Laparoscopic Colorectal Surgery

Laparoscopic (“key-hole”) colorectal procedures are minimally invasive, and have the proven benefits of less pain, faster return to normal eating and drinking, faster return of bowel function and a shorter hospital stay. Overall patients have a faster recovery. Patients also suffer less complications, particularly wound infections. Patients are also less likely to suffer from general medical complications.

These advantages are particularly evident in patients 70 years and over. However all age groups benefit from the laparoscopic approach and the faster return to work and other normal activities.

With experienced specialist laparoscopic colorectal surgeons patient cancer cure rates and survival are equivalent for laparoscopic and open (conventional surgery). All patients can be considered for laparoscopic colon and rectal cancer surgery by specialist laparoscopic colorectal surgeons. The main circumstances that can prevent laparoscopic surgery being successful are the small number of patients who have large tumours involving other organs, or have had multiple previous abdominal operations or who have a very high Body Mass index (BMI).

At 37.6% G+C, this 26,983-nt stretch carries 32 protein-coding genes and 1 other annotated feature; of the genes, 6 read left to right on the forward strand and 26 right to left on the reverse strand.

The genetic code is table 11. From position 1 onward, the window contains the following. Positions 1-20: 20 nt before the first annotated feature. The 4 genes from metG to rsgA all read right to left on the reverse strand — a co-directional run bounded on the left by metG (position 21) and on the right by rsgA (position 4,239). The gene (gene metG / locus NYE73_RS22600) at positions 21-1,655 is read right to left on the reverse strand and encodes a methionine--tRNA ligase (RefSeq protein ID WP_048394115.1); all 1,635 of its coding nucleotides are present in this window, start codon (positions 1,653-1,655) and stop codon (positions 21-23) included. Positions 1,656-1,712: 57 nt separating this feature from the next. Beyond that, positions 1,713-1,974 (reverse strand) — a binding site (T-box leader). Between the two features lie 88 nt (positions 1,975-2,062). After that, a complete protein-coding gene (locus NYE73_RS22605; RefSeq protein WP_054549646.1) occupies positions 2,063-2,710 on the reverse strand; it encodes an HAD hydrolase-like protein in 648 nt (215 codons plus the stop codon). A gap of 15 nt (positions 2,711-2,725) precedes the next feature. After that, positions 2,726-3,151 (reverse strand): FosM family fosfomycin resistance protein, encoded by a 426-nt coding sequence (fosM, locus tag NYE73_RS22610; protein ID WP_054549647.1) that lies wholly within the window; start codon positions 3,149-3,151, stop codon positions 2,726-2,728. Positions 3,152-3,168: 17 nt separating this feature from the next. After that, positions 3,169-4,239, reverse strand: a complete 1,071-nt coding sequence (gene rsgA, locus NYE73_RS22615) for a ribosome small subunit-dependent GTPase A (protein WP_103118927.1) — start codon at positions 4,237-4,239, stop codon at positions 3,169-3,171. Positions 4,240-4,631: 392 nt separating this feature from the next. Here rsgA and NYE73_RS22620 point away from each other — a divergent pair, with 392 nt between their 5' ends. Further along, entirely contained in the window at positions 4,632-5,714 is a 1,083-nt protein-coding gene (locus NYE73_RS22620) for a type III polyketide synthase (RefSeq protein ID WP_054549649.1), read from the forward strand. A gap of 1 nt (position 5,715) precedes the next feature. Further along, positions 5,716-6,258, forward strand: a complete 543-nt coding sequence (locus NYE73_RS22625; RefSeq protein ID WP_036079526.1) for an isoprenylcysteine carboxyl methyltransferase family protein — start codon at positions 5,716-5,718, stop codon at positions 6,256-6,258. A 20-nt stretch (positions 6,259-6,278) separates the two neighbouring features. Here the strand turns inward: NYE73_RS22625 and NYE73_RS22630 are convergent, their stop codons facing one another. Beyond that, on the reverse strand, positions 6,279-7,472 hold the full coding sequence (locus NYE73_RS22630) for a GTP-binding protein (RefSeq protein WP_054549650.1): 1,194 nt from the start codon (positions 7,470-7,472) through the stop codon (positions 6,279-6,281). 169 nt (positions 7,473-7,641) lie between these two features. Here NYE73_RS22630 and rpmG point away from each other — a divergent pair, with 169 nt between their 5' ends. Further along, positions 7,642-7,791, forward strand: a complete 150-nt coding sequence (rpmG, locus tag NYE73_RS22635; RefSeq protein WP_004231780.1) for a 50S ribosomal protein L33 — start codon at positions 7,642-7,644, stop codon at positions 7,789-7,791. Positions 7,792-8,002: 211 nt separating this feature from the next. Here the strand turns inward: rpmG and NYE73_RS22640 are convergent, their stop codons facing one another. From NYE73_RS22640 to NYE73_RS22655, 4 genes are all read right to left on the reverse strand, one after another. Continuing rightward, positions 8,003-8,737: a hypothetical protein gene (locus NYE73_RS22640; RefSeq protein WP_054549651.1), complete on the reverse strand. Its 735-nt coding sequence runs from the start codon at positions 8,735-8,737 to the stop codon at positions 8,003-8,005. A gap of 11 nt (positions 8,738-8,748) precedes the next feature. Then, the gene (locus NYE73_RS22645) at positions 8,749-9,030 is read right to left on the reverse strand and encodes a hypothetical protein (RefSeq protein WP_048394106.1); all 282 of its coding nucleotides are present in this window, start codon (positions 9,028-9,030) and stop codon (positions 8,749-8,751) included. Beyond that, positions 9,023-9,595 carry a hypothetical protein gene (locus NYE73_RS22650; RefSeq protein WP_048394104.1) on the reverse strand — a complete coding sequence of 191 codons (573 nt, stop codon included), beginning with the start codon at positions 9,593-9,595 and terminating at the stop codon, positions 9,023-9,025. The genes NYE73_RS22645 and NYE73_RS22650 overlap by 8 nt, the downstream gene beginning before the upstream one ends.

Patients requiring surgery for complications associated with Crohn’s disease can also be considered. The main factor preventing the laparoscopic approach is patients who have had multiple previous abdominal operations.

In patients requiring surgery for ulcerative colitis the laparoscopic approach helps minimise the time in hospital and off work. All restorative operations and pouch formation can be done using the laparoscopic technique.

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